30% of Display Ads are invalid according to comScore's New Benchmark Metric

Posted by Dan Verhaeghe

comScore is calling this year the display advertising industry’s reality check as it begins to turn the corner in delivery the promise that digital advertising laid out some fifteen years ago.

The President of comScore Canada Brent Bernie showed a video that stipulated that the display advertising industry’s promise of the Internet being the most measurable and accurate thing had frayed after fifteen years as the impact of branding impressions have become increasingly difficult to measure. Bernie said in an interview that the industry was like a teenager who had some growing up to do.

As a result, comScore has uniquely come up with a “validated impression” technology to solve the problem that only counts impressions where 50% of the pixels have been seen for at least one second along with other key criteria like on target demographically and geographically.

In a Charter study conducted in the United States Bernie says that 30% of impressions were not “in view” in general meaning 50% of the pixels were not visible for at least one second. A number of other factors must be considered including whether the ads were seen in the incorrect geography or placed in content categorized as unsafe for the brand. A study of 18 campaigns showed that in-view advertising validation rates ranged from 55-93% with just a 69% average across the top 500 sites used in this United States based Charter program. The campaigns had 2 billion impressions that utilized 400,000 websites. 72% of campaigns had impressions served beside brand inappropriate content with 141,000 impressions via 980 sites. A small but important number of people saw these brands in these environments with 92,000 people viewing these inappropriate impressions.  

comScore has developed a “single tag” technology that will collect display ad data on all these areas from one source versus the several that are currently used.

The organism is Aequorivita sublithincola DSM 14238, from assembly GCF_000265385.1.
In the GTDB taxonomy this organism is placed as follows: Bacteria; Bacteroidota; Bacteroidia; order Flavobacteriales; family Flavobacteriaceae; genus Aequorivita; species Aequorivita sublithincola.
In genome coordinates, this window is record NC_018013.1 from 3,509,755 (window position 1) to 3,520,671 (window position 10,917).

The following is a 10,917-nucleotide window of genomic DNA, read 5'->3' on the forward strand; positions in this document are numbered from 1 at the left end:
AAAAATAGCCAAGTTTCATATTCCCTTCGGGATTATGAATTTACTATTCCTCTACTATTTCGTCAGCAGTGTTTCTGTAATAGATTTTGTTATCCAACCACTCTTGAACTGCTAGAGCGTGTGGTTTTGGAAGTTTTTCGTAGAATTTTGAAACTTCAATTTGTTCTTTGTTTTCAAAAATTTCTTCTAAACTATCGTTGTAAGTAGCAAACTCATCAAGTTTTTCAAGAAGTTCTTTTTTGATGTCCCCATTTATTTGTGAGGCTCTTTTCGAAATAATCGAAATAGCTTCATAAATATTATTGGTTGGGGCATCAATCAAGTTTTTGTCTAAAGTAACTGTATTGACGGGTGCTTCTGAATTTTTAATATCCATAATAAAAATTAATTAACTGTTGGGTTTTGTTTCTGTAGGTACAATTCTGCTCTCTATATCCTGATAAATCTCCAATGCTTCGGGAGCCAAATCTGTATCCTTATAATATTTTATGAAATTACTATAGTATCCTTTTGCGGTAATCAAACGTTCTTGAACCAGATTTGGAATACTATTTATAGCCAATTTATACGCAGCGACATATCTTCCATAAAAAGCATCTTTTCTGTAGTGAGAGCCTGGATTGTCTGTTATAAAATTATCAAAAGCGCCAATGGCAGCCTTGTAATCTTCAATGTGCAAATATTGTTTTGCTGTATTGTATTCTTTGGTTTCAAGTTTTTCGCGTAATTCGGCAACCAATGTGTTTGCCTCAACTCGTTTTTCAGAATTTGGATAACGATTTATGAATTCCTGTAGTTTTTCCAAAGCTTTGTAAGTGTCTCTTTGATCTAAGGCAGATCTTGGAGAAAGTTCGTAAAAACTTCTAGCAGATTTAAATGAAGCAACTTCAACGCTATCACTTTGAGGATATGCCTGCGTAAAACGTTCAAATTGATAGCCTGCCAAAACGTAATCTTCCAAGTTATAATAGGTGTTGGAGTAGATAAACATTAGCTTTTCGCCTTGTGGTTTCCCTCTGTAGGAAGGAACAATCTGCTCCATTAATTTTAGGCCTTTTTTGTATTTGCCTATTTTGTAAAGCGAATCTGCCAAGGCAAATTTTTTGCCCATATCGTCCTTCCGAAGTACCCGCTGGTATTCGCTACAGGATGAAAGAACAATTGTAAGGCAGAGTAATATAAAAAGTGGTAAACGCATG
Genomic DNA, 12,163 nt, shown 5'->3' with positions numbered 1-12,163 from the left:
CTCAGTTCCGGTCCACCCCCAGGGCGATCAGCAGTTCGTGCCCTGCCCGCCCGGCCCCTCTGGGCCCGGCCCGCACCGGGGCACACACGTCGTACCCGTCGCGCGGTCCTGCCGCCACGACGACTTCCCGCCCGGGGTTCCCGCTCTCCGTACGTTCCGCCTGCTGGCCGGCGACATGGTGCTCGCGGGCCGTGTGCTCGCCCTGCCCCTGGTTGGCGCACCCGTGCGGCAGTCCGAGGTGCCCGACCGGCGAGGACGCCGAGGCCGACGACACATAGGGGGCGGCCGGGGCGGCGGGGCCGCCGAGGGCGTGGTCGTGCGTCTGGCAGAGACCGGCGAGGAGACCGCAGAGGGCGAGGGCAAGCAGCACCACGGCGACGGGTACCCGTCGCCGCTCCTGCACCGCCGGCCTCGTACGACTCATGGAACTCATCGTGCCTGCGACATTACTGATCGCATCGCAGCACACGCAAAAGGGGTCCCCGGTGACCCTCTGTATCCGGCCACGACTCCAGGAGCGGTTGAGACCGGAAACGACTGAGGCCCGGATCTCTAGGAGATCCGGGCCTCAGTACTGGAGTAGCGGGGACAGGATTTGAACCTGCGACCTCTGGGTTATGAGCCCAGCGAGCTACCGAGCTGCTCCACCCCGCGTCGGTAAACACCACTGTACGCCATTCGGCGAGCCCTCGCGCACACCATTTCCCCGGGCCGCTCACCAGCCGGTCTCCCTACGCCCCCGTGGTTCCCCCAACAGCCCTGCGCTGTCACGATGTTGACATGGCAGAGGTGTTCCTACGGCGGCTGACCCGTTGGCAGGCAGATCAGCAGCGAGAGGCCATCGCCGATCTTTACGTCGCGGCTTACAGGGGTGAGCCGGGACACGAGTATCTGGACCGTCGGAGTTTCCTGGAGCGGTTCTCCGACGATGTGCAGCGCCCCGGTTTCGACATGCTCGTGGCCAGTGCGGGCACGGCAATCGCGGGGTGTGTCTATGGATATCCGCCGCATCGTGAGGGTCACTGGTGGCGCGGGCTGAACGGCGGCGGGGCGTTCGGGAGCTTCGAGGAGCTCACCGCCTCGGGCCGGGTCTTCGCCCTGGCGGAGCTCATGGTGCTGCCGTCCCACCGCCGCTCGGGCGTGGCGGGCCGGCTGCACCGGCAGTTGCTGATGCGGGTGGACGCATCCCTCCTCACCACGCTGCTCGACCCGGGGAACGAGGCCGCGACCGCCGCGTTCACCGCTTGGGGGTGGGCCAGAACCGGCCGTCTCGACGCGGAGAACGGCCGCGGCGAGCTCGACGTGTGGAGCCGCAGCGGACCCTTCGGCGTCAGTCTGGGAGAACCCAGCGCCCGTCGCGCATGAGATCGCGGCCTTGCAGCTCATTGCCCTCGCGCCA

As the way of the click subsides in some ways as people have trained themselves not to click on display and search ads for the most part, advertisers should be happy to know that comSCORE found that the average person was exposed to a display ad for 15.6 seconds. The display ad will only do better in terms of recall as Google’s Jesse Haines pointed out in a cross-media way across multiple screens.

The program is off and running in the United States but launched Thursday in Canada and it already has two advertisers on board and comScore expects to hear from more interested parties within the next two months with the official launch date set to be at the end of March.

Bernie says that all publishers, agencies and brands can benefit from the changes while he expects display advertising revenue to go up across the board as it becomes a more popular and trusted method for advertisers.

comScore wants the industry to consider their validated metrics to be the benchmark for display advertising as a whole.  

While there’s always the risk that revenue could go down especially in light of Acuity Ads and their successful reduction of cost for display advertisers through hundreds of thousands of demographical profiles, Bernie says there’s also room for innovation and creativity.

Not only are cross-media ideas emerging, but there are also other technologies to consider like 3D which has shown to improve advertising effectiveness by 15-20% according to Mr. 3D, James Stewart at Advertising Week Canada.

That’s just one example of many creative and innovative ideas to come in this particular industry now geared towards maximizing advertising effectiveness. 

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Dan Verhaeghe

Dan Verhaeghe

Dan Verhaeghe focuses on marketing, mobile, major technology players, entertainment, and new media. Dan has a dozen years of online experience that dates back to the turn of the millennium where he dominated a now non-existent online RPG game for a couple of years at the age of 15. He would eventually become a Toronto Blue Jays blogger who earned his way into Toronto's CP24 studios six years... more



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